BALAAM, Anthony John

No.116172, Gunner, Anthony BALAAM
Aged 34

350th Siege Battery, Royal Artillery
Killed in Action on Friday, 16th November 1917

Anthony John Balaam was born in Sapiston in 1882, son of John and Charlotte BALAAM (née JARROLD).

1891 census...Aged 9, he was at The Drift, Sapiston with his father John BALAAM [40] woodman/hurdle maker born Hepworth; his mother Charlotte [40] born Stanton; sister Florrie [17] born Stanton; brother David [15] born Sapiston. He had a sister Alice (a school teacher) who married George William FULLER in 1895, for this census she was a patient at Suffolk General Hospital, Bury St.Edmunds.

1901 census...Aged 19, a hurdle maker, he was in Sapiston with his parents, sister Florence and brother David (hurdle maker).

1911 census...Aged 29, a hurdle maker, he was still in Sapiston with his parents, sister Florence and brother David.

The pension (1918) has the family still in Sapiston

His mother died in 1913

Enlisted in Ixworth.
He enlisted at Ixworth on 20th February 1916, giving his age as 23 years 2months, born and living in Sapiston. Next of kin, his father John. He was 5 feet 8.5 inches 174 cm) tall and chest 38"-41" (96.5 to 104.1 cm).
Placed on Reserves he was mobilised on 5th September 1916 and posted to Royal Garrison Artillery depot, joining 22 Company at Sheerness on 4th October. He was posted to the newly formed 350th Siege Battery on 17th January 1917. They were sent to join the BEF on 12th May 1917. Wounded slightly on 1st August but remained on duty. He was killed on 16th November 1917 in the Ypres salient.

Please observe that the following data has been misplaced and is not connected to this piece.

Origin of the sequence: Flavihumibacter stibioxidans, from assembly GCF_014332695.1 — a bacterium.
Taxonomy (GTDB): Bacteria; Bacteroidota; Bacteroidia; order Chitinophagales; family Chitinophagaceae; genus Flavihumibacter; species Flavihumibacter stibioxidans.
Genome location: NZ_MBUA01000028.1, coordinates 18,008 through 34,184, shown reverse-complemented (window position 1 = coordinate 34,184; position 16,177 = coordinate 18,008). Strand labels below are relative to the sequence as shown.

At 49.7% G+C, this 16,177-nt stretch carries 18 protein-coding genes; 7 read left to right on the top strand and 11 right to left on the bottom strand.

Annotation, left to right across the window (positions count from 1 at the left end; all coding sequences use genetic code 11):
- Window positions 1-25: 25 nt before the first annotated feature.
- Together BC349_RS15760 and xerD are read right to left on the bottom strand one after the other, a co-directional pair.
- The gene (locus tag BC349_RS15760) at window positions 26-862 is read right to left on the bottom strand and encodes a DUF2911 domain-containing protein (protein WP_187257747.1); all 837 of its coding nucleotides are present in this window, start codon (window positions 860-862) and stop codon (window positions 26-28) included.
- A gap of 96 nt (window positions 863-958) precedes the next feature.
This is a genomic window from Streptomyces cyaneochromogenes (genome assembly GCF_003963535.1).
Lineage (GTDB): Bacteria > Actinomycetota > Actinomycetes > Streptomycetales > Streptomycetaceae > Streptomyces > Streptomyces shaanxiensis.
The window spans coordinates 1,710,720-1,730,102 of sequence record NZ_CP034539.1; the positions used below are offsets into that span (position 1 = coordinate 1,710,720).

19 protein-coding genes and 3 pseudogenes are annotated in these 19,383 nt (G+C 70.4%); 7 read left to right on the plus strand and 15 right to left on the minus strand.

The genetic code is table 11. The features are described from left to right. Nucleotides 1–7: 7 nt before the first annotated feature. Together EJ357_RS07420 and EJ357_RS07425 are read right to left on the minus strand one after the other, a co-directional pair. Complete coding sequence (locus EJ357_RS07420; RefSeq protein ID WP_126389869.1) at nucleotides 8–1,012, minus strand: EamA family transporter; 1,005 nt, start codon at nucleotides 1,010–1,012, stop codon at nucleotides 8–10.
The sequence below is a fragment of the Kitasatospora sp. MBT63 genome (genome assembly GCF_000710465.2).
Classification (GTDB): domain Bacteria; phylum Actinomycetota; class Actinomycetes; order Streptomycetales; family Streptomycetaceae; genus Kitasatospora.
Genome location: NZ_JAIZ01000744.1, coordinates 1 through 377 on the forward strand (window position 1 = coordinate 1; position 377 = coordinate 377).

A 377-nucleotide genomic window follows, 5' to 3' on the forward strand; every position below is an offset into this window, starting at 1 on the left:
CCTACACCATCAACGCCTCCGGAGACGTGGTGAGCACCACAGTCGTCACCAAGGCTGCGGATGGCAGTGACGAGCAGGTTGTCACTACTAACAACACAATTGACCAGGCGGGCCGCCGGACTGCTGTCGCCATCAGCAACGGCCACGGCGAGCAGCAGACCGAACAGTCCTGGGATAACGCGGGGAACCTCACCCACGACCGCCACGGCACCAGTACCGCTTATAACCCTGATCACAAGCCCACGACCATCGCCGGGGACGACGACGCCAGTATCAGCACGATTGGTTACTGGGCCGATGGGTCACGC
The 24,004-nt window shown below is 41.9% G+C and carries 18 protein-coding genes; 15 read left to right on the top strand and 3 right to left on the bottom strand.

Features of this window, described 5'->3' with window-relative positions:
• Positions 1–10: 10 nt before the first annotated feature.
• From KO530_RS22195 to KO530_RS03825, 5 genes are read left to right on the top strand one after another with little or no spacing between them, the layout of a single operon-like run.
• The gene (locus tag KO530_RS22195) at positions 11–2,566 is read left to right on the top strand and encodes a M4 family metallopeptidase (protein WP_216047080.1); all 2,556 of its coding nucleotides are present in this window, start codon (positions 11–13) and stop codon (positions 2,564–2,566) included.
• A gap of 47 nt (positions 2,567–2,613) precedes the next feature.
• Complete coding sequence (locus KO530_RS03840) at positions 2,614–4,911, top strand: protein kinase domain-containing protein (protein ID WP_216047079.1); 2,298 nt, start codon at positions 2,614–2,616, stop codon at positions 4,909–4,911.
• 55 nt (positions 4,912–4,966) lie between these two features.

His was the only death around that time in the battery, so probably a stray piece of shrapnel hit him, it does not look like a hit on the gun.

The Bury Free Press of 2nd March 1918 reported:-

The sad news thatGunner Anthony Balaam,R.G.A.,had been killed in France on November 16th last cast quite a gloom over the little village of Sapiston.The gallant soldier was a son of Mr. J. Balaam, farmer, etc.,and was highly esteemed by all who knew him. The deceased Gnr Anthony Balaam was 35 years of age. He joined up in September 1916, and was drafted out to the Western Front in April 1917. His cheery and reliable disposition won him the friendship of his comrades, who feel his loss very keenly. The following letters have been received by his sister:-
"Dear Miss Balaam-It is with deep regret that I inform you of the death of your brother A.Balaam. The dug-out in which he was resting was struck by a shell. His death was free from pain, as he never recovered consciousness. As a battery we shall miss him very much. All the officers and men tender you their sincerest sympathy. He was in my section, and I must say that a quieter, hard working, loyal comrade it was impossible to get-With deepest sympathy, I am yours sincerely R.O.Griffith, 2nd Lieut R.G.A."

"Dear Miss Balaam, I feel I ought to write a few lines to you. I expect by now you have heard the sorrowful news about your brother. I am very sorry for you,, and I know all our sub section are; we used to look to him as being our strongest and one of the most straightforward men. I wasn't at the position when it happened but one of our men came and told me all about it yesterday. It appears that a shell was coming over and Anty and another poor fellow made for a dugout and ran right into it, as it fell just at the side. It didn't kill him instantly; he lived for about ten minutes, but he couldn't have felt anything of it. He was buried the next day, but to my sorrow I couldn't get to it as I am on another job; but I shall make it my business to go and see his grave and see that it is made up alright. I shall miss him very much, as we have been out together practically all our soldiering days - Yours sincerely H.Cray, Gnr"

A gun of the Australian 9.2-inch battery in action at Voormezeele, Belgium, in September 1917. E00694

Anthony Balaam is buried in Minty Farm Cemetery, grave 2:B:23

click here to go to the Commonwealth War Graves Commission website for full cemetery/memorial details